Shortly after the approval of a massive, $3 billion hydro-electric project in Chile’s Patagonia, around 1,000 people gathered to protest in downtown Santiago’s Plaza Italia. Police charged the crowd with tear gas, water cannons and rubber bullets.

An official poll showed that more than half (61%) of all Chileans are against the hydro projects. Damming will consist of 5 structures on 2 pristine rivers in the remote Aysen region – the largest source of fresh water in the world outside Greenland and the Poles. Power lines will run over 2,000 kilometres, across the entire length of the country, to power Chile’s mining operations in the North.

Those against the project argue that Chile’s extensive coastline and deserts present ample opportunities to generate renewable energy. HidroAysen will generate more than 20% of Chile’s in-country energy supply, but it will also leave around 80% of the grid in the hands of Spanish and Italian energy firms, exposing the nation to hikes in energy costs.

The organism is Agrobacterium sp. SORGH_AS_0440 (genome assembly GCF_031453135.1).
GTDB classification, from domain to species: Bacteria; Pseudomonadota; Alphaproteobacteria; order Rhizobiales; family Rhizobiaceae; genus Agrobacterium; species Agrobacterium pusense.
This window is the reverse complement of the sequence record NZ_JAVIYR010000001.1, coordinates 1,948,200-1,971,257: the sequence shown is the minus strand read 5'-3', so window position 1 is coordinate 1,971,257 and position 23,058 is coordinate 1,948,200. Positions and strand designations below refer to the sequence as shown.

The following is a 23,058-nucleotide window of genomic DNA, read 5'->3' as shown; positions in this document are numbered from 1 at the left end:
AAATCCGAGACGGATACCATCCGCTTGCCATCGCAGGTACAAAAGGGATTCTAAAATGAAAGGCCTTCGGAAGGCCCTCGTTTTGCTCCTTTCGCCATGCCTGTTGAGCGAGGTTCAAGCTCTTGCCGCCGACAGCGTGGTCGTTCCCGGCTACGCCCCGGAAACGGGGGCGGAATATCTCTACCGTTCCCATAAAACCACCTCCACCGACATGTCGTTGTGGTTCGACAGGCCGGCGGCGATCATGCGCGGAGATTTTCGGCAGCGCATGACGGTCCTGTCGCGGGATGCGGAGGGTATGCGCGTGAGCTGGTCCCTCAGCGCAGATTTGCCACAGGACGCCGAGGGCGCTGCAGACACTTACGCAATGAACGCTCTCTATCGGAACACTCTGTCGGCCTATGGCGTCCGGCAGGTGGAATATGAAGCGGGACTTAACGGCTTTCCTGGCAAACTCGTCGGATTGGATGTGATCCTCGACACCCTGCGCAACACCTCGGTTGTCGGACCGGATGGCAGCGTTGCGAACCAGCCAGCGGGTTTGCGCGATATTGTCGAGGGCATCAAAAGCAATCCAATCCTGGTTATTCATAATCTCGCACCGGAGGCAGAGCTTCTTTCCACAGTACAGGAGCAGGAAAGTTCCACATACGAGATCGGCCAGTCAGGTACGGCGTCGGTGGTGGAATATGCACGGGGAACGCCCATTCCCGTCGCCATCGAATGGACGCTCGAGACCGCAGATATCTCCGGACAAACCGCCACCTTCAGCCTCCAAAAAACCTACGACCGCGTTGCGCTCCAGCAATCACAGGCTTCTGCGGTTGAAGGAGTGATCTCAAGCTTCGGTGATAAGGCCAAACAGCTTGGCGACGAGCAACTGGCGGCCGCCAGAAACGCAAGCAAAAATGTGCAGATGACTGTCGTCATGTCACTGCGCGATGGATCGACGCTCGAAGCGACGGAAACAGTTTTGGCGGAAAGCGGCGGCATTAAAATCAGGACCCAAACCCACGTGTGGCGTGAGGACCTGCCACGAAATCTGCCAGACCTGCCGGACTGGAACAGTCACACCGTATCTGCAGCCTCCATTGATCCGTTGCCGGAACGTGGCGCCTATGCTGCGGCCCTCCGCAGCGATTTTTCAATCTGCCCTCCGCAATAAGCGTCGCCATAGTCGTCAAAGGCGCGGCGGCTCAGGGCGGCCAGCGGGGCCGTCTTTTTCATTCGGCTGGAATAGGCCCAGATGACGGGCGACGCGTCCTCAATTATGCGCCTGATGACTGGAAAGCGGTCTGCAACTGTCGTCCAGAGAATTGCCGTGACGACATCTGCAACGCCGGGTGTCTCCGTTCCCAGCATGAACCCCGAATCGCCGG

Poor policy during the Batchelet presidency and the selling of Chilean water rights to foreign energy companies Endesa and Colbun have been blamed for the result.


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